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 Ex-Governor Edwards Guilty of Fraud


  By Ken Ringle

Washington Post Staff Writer

Wednesday, May 10, 2000; Page A01  

Former Louisiana governor Edwin W. Edwards, 72, the honey-tongued bad boy of Louisiana politics who flirted with corruption charges through four terms in the governor's office, was convicted yesterday on 17 racketeering and fraud charges that could send him to jail for the rest of his life.

The verdicts came two weeks after the start of deliberations in a four-month trial in Baton Rouge, the state capital where Edwards often appeared to rule during the past 30 years like a charmed prince. He once implored voters to return him to office "or there won't be anything left to steal."

  The charges grew out of a complex scheme whereby Edwards, his son and five other associates allegedly extorted money from individuals seeking casino licenses in Louisiana's mushrooming gambling industry. The alleged actions took place during his final term as governor and after he left office in 1996.

  His son Stephen was convicted of 18 counts of racketeering and acquitted on five. Edwards was acquitted on nine of the charges against him, which involved extortion, mail fraud and wire fraud as well as racketeering.

"I regret that it ended this way, but that is the system," he said outside the court, according to the Associated Press. "I have lived 72 years in the system and I will live the rest of my life in the system."

The convictions end perhaps the longest and most flamboyant political career in a state whose politics, writer A.J. Liebling once suggested, often appear to have more in common with a Mediterranean country than with the rest of the United States.

Edwards has been the subject of nearly two dozen federal investigations dating back to his days as a congressman in the 1960s. But he had never been convicted until yesterday, and often declared that Louisianans would continue to return him to office unless he was "found in bed with a dead woman or a live boy."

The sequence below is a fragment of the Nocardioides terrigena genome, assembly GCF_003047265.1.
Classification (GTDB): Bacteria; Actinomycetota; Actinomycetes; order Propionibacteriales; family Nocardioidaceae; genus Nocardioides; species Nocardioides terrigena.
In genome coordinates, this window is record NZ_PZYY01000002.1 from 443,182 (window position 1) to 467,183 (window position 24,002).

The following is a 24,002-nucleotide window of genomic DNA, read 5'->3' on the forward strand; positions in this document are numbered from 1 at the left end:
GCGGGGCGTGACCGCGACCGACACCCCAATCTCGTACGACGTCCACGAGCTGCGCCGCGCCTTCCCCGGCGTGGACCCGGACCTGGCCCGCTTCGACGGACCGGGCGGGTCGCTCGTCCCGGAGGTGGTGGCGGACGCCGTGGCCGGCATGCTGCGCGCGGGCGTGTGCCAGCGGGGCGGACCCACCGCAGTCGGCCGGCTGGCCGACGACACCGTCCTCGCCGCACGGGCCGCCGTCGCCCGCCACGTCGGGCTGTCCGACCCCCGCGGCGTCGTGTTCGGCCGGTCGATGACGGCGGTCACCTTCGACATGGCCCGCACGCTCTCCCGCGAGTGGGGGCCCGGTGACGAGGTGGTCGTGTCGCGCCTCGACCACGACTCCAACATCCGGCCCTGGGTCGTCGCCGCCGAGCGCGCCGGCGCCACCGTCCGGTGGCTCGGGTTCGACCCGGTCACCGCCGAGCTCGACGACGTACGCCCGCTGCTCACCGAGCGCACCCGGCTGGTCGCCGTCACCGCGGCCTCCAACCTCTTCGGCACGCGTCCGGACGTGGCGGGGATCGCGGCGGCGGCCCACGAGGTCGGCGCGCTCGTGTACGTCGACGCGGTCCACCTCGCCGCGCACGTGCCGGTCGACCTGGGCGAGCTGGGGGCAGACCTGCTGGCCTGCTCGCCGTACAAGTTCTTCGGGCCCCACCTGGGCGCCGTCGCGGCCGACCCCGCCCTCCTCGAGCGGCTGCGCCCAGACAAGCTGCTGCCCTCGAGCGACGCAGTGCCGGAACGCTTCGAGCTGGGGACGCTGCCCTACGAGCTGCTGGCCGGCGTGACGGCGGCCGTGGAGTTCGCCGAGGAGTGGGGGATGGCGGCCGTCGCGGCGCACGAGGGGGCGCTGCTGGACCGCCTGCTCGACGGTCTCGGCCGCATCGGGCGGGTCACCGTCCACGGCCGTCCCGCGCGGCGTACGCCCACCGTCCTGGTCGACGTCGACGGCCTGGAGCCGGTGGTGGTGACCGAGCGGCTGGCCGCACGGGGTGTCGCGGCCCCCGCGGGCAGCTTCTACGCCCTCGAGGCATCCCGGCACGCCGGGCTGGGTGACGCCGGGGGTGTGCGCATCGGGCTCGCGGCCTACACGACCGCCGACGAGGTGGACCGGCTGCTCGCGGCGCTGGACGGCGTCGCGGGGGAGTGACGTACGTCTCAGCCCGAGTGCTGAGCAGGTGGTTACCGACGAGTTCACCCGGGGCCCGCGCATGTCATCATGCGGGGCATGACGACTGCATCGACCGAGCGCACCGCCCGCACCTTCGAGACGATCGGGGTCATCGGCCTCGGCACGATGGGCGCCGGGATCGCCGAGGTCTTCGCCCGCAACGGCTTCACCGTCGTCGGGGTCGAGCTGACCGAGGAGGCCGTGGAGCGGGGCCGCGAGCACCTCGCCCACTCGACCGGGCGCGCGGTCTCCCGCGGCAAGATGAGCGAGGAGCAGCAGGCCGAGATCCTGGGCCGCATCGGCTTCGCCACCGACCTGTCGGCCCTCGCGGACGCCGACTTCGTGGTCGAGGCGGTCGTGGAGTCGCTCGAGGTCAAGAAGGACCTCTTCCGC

Even as his recent trial was hearing testimony of migrating grocery sacks of $100 bills, payoffs tossed in trash dumpsters and thousands stashed in home freezers under the frozen ducks, Louisianans were voicing affection for the former chief executive many continued to view as a harmless and lovable rascal.

Acknowledged even by his opponents as a masterful chief executive with unmatched knowledge of the Louisiana government, the silver-haired Edwards has often delighted Pelican State voters by thumbing his nose at convention.

But this trial was different. Federal prosecutors unreeled hours of taped telephone and office conversations detailing payoff and money-laundering schemes that Edwards sought unsuccessfully to portray as harmless efforts to disguise his role as a legitimate if controversial consultant to casino license seekers.

The star witness against him was former San Francisco 49ers owner Edward J. DeBartolo Jr., who testified that Edwards demanded and received a $400,000 cash payoff as a condition for seeing that DeBartolo's casino license application sped to approval.

  Edwards faces another trial next month on federal charges that he helped rig a generous deal four years ago for the head of an insurance company liquidated by the state. He also faces charges of attempting to secretly record conversations by federal agents investigating him. No trial date has been set in that case.

Lawyers involved in the trial could not discuss details of the case because of a gag order that U.S. District Judge Frank Polozola imposed. The order was to continue at least through today, after a hearing to determine whether the defendants convicted would have to forfeit cash or property they gained through racketeering.

Defense attorneys said they will ask that a mistrial be declared because the jury saw a written transcript of recorded conversations in which portions were improperly underlined. A further complication could stem from the judge's removal during deliberations of one juror he said was failing to follow instructions to the jury.  

Three of Edwards's associates--former aide Andrew Martin, cattleman Cecil Brown and contractor Bobby Johnson--had been designated as "bag men" or "front men" in the extortion scheme. Brown and Martin were convicted on all counts against them, Johnson on nine. Two others indicted in the scheme, state Sen. Greg Tarver and state gambling board member Ecotrie Fuller, were acquitted.  

Edwards, though he affected a posture of jauntiness throughout the trial, clearly appeared at other times as if he knew the long game was finally over.

After yesterday's verdict, he told the Associated Press he was reminded of a Chinese saying: If you sit by a river long enough, the dead bodies of your enemies will float by you.

"I suppose the feds sat by the river long enough," he said. "And here comes my body."